TORM's revenue for 2012 was USD 1,121 million, compared to USD 1,305 million in 2011. The weaker performance was primarily due to a 16% drop in the number of available earning days.
Earnings at the so-called TCE (Time Charter Equivalent) level were USD 466 million in 2012, against USD 644 million in 2011. The mentioned decrease in available earning days corresponded to a reduction in TCE earnings of USD 102 million and lower freight rates in both the Tanker and Bulk Divisions, corresponding to a reduction in TCE earnings of USD 68 million.
EBITDA, i.e. earnings before interest, depreciation, amortization and tax, was a loss of USD 49 million excluding restructuring effects, compared to a loss of USD 44 million in 2011. At an EBITDA level, the restructuring had an additional negative impact of USD 145 million on the financial statements for 2012.
Total administrative expenses amounted to USD 67 million, which was a decrease of USD 4 million or 6% compared to the USD 71 million in 2011, mainly due to a reduction in the number of employees and despite the inflationary pressure. Since 2008, TORM has cut its administrative expenses by 26% or USD 23 million.
TORM incurred a loss before tax of USD 579 million in 2012, compared to a loss of USD 451 million in 2011. This is in line with the revised forecast as of 27 February 2013. The results include special items of USD 210 million from the restructuring and recognized impairment charges of USD 116 million related to FR8 and the assets held for sale.
The operating loss of USD 253 million excluding special items of USD -326 million was driven by the adverse market conditions during 2012 in both the product tanker and dry bulk segments. As previously mentioned, the results of both the Bulk and Tanker Divisions were significantly adversely affected by TORM's challenging financial position until the completion of the restructuring towards the end of the year.
TORM incurred a loss after tax of USD 581 million, compared with a loss of USD 453 million in 2011, resulting in negative earnings per share (EPS) of USD 3.3 in 2012, against negative EPS of USD 6.5 in 2011.
The result for 2012 is clearly unsatisfactory.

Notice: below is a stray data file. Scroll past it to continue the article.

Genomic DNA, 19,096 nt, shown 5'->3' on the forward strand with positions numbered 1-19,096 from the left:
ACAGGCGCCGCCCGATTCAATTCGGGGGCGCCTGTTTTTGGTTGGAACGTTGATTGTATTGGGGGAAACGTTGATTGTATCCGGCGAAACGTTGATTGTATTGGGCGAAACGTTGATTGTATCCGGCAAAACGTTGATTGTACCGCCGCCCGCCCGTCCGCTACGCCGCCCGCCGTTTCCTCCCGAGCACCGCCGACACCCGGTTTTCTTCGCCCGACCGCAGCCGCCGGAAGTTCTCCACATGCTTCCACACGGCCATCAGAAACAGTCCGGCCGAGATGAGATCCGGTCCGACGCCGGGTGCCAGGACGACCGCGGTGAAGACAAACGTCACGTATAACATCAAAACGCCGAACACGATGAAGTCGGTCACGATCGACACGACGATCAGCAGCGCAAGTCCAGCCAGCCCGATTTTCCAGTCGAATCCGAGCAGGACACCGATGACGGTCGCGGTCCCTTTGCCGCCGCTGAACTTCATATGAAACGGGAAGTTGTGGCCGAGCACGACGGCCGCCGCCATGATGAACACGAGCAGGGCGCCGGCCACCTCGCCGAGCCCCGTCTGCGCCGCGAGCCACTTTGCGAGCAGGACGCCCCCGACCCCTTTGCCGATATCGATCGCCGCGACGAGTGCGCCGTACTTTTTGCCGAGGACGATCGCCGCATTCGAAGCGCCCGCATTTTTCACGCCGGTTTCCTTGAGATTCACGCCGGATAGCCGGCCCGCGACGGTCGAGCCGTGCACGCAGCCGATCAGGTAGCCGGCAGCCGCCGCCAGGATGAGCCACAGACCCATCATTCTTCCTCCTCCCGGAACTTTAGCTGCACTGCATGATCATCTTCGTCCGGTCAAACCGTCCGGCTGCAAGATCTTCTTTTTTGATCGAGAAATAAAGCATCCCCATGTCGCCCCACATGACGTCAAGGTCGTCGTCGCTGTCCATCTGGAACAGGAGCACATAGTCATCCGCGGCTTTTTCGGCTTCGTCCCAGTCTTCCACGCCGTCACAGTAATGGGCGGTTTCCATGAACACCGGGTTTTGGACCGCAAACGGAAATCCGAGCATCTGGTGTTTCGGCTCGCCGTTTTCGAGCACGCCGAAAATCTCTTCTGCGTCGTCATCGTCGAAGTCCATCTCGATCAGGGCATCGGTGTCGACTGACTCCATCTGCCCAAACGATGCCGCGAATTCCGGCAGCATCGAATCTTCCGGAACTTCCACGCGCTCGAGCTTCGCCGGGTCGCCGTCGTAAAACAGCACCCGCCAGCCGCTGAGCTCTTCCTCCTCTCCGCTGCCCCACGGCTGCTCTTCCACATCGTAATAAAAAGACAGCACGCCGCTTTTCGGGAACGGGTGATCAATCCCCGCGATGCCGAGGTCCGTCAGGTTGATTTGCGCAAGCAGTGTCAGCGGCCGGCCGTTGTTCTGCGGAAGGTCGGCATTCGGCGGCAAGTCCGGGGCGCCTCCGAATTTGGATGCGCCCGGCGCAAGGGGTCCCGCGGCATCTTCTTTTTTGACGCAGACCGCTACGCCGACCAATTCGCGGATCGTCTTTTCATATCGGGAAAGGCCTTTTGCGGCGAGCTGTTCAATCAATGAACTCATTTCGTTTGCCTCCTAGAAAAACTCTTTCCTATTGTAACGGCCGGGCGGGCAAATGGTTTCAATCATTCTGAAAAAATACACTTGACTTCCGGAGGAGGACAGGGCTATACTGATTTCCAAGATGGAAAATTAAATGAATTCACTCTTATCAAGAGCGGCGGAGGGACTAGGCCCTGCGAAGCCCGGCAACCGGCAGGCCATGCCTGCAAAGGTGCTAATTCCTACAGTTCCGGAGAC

Balance sheet and cash flow
TORM's total assets decreased by USD 424 million to USD 2,355 million from USD 2,779 million in 2011. The decrease was primarily due to impairment losses of USD 116 million relating to FR8 and vessels held for sale, depreciation of USD 138 million and a change in working capital.
The Company's recorded equity decreased by USD 377 million to USD 267 million calculated according to a going concern assumption. The decrease in equity was mainly due to the loss for the year of USD 581 million and the USD 200 million capital increase in connection with the restructuring. The equity at 31 December 2012 gave TORM an equity ratio of 11%.
TORM estimates the fleet's total long-term earning potential each quarter, based on discounted future cash flow, in accordance with IFRS requirements. The estimated value of the fleet as of 31 December 2012 supports the carrying amount. It should be emphasized that, in case of a forced sale, the recoverable amount of the fleet will be significantly lower (USD 789 million at year end 2012) than under the going concern assumption, as stated in the Annual Report.
The Group's net interest-bearing debt for 2012 was USD 1,868 million, up 5% relative to 2011, when it stood at USD 1,787 million. The increase was primarily a result of the new working capital facility (USD 58 million) and the effects of the termination of swaps in connection with the restructuring (approximately USD 30 million).
TORM's operating activities in 2012 generated a cash flow of USD -100 million as compared to a cash flow of USD -75 million in 2011. The decline was due to the lower freight rates. Cash flow from investing activities amounted to USD 0 million, compared to a cash flow of USD 168 million in 2011, affected by USD 284 million from sales of vessels. Cash flow from financing activities was a cash flow of USD 42 million in 2012, against a cash flow of USD -128 million in 2011. The change was explained by deferral of installments on mortgage debt as well as a new working capital facility.
The Annual Report 2012 was provided with an independent auditors' report without any qualification.
Share price development
The average daily trading volumes in 2012 were approximately 113,000 on NASDAQ OMX and 31,000 American Depository Receipts (ADRs). The share price deteriorated from DKK 3.9 per share at the beginning of 2012 to DKK 1.7 per share at the end of 2012.
At the Company's Extraordinary General Meeting on 9 January 2013 and in Company Announcement no. 1 of the same date, the former Board of Directors set out the changes in the share capital in detail. The current status is that TORM's issued share capital amounts to DKK 7,280,000 nominal value, equal to 728,000,000 shares of a nominal value of DKK 0.01 each.